Stuff penicillin, Tim Tams are by far Australia’s best invention. Two super crunchy chocolate biscuits encasing some sort of creamy chocolate witchcraft covered in a layer of thick chocolatey chocolate – my god! Heaven-sent. I remember watching the TV ad where the genie asks someone what her wish is and she says “a packet of Tim Tams that never runs out”, and thinking that is pure genius. Who wouldn’t wish for that? (The mastermind asking is Cate Blanchett, of course. Only Australian icons in iconic Australian bickie ads, please.)
If you’ve ever lived overseas, it’s likely you have skipped out on a round of warm pints so you could pay a pal to post you a Tim Tam-stuffed care package. There’s nothing else like them. Sure, England has Penguin biscuits, which they think can compete. But history tells another story. The reason Tim Tams were first invented by Australian Ian Norris is because he ate a Penguin biscuit and thought he could do better. And, did he ever!
But it turns out you can improve on perfection. Enter the Tim Tam Slam. Plastic straws are passe, but so are paper straws, silicone straws, metal straws … basically any form of straw that isn’t a Tim Tam with two opposite corners nibbled off. Sucking your hot drink through a Tim Tam so it melts from the inside out, before plunging the whole melty mess in your mouth is a favourite pastime of many Australians (including Natalie Imbruglia). Even Kendall Jenner recommends it. It goes by many alternative names such as the Tim Tam Explosion, Tim Tam Bomb, Tim Tam Shotgun, Tim Tam Suck (Arnott’s tried to make this stick in a 2002 ad campaign, but failed) and my favourite, Tim Tam Bong. Classy.
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Tea, coffee and hot chocolate are all common and delicious liquid choices for the Tim Tam Slam. The Wikihow article on how to Tim Tam Slam recommends port as an option. Port, as in the sweet red fortified wine. (Seriously, what is wrong with people?) I have written Wikihow a stern letter (aka filed a cease and desist) asking them to remove that filth.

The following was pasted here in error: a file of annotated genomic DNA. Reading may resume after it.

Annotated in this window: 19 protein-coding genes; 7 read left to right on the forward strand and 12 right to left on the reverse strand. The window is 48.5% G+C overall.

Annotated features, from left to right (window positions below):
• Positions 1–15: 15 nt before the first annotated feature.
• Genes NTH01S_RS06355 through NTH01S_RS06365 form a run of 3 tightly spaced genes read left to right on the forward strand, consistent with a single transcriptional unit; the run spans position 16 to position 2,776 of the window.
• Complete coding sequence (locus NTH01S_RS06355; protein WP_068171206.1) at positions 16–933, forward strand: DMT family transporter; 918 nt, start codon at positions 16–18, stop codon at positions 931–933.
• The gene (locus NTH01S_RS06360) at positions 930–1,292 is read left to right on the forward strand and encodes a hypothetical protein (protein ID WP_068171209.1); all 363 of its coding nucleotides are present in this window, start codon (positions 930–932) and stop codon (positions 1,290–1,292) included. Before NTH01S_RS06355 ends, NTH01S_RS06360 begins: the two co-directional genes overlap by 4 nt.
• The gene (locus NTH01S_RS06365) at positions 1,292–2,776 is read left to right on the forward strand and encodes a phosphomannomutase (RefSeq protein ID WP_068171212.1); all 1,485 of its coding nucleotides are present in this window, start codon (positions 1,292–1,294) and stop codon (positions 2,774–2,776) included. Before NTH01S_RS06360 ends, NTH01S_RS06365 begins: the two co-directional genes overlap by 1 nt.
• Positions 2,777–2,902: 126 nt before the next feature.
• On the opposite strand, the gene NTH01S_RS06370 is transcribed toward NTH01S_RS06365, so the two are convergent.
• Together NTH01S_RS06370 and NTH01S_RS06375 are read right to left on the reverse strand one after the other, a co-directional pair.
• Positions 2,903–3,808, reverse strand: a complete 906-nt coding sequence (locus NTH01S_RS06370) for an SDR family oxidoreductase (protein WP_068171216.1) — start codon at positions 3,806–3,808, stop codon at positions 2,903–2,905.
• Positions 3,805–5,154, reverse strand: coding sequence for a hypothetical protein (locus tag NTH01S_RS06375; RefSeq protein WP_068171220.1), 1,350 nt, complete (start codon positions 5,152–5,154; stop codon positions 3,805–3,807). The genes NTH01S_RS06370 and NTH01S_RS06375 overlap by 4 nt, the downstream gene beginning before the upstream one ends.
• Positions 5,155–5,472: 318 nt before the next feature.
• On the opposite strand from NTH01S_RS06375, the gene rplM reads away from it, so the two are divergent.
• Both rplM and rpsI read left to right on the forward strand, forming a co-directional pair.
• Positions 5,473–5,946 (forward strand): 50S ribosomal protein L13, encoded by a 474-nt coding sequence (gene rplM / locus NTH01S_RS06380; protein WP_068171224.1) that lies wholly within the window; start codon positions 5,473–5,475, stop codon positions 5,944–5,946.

Instead, we offer our own novel beverage idea for use in the Tim Tam Slam/Bong: miso soup. Hear us out. We tried this soupy Tim Tam Slam on the Tim Tam episode of our unhinged food podcast Ingredipedia and both agreed it had a salty-sweet flavour combination that enhances the slamming experience. If miso chocolate chip cookies are a thing (a delicious thing, mind you), then why can’t we slam a Tim Tam in an umami Japanese soup? We chose the original Tim Tam to slam, but Tim Tam Double Coat would be a luxe experience, too.
Of course, there are many flavours of Tim Tams in this big wide world, many of which have come and gone. In 2004 there were Tia Maria Tim Tams (as well as a Kahlua Mint Slice), with the alcoholic liqueurs inside the biscuit. You clearly weren’t about to get drunk off a pack of Tim Tams, but the Australian Drug Foundation (now the Alcohol and Drug Foundation) suggested that normalising the taste of alcohol for kids wasn’t the smartest move. Arnott’s helpfully responded that you would need to “consume your body weight of biscuits every hour to reach a blood-alcohol content of .05”, which sounds like a fairly pleasant way to spend an arvo if you ask us.
There have been collaborations with Adriano Zumbo and Gelato Messina, but the special flavour that intrigues us most is the Cheese Tim Tam. Released in 2010 for the Southeast Asian market, it quickly became a bestseller in Indonesia, where cheese is routinely paired with sweet things.
While they’re not currently available for sale, we tracked down a review, which confirmed our suspicions – it’s a little sweet, a little savoury and all delicious, like a white chocolate Tim Tam with a cheesy ganache and some umami notes. So naturally, we made the bootleg version for the Tim Tam episode of Ingredipedia and have provided the recipe in all its hacked-together glory below. Are they as good as the originals? We’ll never know. But at the very least they’re an excuse to smash a whole packet of white Tim Tams. You’re welcome.
Bootleg Cheese Tim Tams
Serves 4 (if you don’t eat them all yourself)
Prep time: 15 minutes, plus 30 minutes cooling time
1 packet white Tim Tams
Enough shelf-stable cheese to cover 1 packet of Tim Tams
2 cups white chocolate melts
Cut the Tim Tams down the centre and extract the chocolate fondant. (Eat the fondant.) Replace the fondant with a thin slice of cheese and re-make your Tim Tam sandwich.
Melt some white chocolate and use a piping bag (or even slap it on with a spatula) to reseal the Tim Tams.
Refrigerate for 30 minutes, then eat immediately. The cheese makes the biscuits soggy eventually, so don’t sleep on these bad boys.
Want more weird food stuff? Subscribe to Australia’s most unhinged food podcast Ingredipedia, hosted by Emily Naismith and Ben Birchall. Episodes on other icons of Australia such as Weet-Bix and meat pies dropping weekly.